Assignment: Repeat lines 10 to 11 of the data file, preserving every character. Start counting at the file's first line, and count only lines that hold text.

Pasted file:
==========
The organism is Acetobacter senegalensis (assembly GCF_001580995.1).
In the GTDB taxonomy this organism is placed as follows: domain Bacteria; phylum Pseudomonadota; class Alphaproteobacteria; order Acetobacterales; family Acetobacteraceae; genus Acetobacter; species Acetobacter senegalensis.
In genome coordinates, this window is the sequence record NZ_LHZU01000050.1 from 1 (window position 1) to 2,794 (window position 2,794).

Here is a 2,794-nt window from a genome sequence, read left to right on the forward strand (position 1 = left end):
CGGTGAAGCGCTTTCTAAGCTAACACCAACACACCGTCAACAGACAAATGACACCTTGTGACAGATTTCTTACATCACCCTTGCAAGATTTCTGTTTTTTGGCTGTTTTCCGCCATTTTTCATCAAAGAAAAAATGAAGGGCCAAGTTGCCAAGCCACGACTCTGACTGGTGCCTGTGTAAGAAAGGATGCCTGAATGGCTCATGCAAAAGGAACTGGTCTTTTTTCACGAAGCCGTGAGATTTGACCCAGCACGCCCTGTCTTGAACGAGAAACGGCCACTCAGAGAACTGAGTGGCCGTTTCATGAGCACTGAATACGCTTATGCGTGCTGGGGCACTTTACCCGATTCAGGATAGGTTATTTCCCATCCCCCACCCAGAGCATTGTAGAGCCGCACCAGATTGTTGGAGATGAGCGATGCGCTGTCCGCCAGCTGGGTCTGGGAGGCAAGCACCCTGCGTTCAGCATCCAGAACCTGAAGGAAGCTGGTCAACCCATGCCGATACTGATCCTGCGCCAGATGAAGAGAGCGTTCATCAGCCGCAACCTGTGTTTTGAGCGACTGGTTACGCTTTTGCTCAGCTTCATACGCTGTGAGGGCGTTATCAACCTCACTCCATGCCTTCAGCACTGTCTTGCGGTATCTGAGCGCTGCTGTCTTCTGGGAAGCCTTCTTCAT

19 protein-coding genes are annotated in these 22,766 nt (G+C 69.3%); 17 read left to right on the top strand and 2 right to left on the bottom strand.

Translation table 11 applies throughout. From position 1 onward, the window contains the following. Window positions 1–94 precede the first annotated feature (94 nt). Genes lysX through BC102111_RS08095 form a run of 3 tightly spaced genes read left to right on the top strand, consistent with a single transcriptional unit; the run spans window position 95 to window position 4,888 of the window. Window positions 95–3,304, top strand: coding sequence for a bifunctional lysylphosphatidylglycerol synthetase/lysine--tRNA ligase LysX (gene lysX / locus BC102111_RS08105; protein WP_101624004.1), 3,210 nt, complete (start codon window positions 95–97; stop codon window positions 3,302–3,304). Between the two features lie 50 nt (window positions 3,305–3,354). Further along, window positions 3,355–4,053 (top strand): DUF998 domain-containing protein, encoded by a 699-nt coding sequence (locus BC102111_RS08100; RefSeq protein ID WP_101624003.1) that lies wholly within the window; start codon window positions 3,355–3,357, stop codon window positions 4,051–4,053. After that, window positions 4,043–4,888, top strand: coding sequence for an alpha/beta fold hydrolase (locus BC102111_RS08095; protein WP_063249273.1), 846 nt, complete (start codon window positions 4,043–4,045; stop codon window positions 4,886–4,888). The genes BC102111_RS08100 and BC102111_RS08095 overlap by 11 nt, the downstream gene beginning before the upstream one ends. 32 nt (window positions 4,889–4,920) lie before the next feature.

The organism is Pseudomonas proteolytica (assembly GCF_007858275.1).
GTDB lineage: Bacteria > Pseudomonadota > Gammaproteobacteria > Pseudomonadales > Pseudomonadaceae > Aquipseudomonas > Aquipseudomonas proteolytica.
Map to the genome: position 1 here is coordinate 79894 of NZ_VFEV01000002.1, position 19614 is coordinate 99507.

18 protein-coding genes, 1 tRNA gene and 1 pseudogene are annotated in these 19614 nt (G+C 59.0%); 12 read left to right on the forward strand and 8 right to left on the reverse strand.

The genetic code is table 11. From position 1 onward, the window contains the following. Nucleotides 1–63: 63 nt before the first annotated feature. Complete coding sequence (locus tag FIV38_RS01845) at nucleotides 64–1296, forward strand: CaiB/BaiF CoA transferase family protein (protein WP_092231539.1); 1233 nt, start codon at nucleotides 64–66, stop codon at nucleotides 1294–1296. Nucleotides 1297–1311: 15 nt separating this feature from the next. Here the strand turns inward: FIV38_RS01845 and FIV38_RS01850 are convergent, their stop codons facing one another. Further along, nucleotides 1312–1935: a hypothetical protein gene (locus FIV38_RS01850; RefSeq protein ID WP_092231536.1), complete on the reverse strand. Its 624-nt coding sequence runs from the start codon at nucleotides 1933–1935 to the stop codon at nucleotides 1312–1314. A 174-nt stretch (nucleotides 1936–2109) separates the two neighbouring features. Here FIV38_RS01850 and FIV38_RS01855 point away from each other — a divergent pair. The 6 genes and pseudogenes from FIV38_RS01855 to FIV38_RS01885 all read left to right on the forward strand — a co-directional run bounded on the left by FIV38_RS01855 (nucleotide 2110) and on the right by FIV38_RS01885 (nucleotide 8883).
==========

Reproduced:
Map to the genome: position 1 here is coordinate 79894 of NZ_VFEV01000002.1, position 19614 is coordinate 99507.

18 protein-coding genes, 1 tRNA gene and 1 pseudogene are annotated in these 19614 nt (G+C 59.0%); 12 read left to right on the forward strand and 8 right to left on the reverse strand.